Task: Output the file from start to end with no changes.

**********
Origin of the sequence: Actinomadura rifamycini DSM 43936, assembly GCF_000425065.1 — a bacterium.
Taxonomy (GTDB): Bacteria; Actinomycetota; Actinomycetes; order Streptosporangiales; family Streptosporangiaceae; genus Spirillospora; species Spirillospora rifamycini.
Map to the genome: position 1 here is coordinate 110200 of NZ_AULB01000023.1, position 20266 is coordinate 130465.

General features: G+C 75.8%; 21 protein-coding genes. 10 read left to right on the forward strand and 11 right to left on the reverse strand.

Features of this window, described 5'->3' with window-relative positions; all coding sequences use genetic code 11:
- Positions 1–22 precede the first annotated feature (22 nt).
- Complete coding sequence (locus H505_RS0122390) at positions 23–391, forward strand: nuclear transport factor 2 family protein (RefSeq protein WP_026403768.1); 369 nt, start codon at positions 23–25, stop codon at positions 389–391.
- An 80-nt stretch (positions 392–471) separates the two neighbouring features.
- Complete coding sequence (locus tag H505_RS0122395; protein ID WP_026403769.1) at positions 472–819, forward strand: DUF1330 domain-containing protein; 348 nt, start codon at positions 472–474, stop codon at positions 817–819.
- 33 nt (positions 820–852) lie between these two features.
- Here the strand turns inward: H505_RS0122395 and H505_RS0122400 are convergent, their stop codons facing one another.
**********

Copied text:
Origin of the sequence: Actinomadura rifamycini DSM 43936, assembly GCF_000425065.1 — a bacterium.
Taxonomy (GTDB): Bacteria; Actinomycetota; Actinomycetes; order Streptosporangiales; family Streptosporangiaceae; genus Spirillospora; species Spirillospora rifamycini.
Map to the genome: position 1 here is coordinate 110200 of NZ_AULB01000023.1, position 20266 is coordinate 130465.

General features: G+C 75.8%; 21 protein-coding genes. 10 read left to right on the forward strand and 11 right to left on the reverse strand.

Features of this window, described 5'->3' with window-relative positions; all coding sequences use genetic code 11:
- Positions 1–22 precede the first annotated feature (22 nt).
- Complete coding sequence (locus H505_RS0122390) at positions 23–391, forward strand: nuclear transport factor 2 family protein (RefSeq protein WP_026403768.1); 369 nt, start codon at positions 23–25, stop codon at positions 389–391.
- An 80-nt stretch (positions 392–471) separates the two neighbouring features.
- Complete coding sequence (locus tag H505_RS0122395; protein ID WP_026403769.1) at positions 472–819, forward strand: DUF1330 domain-containing protein; 348 nt, start codon at positions 472–474, stop codon at positions 817–819.
- 33 nt (positions 820–852) lie between these two features.
- Here the strand turns inward: H505_RS0122395 and H505_RS0122400 are convergent, their stop codons facing one another.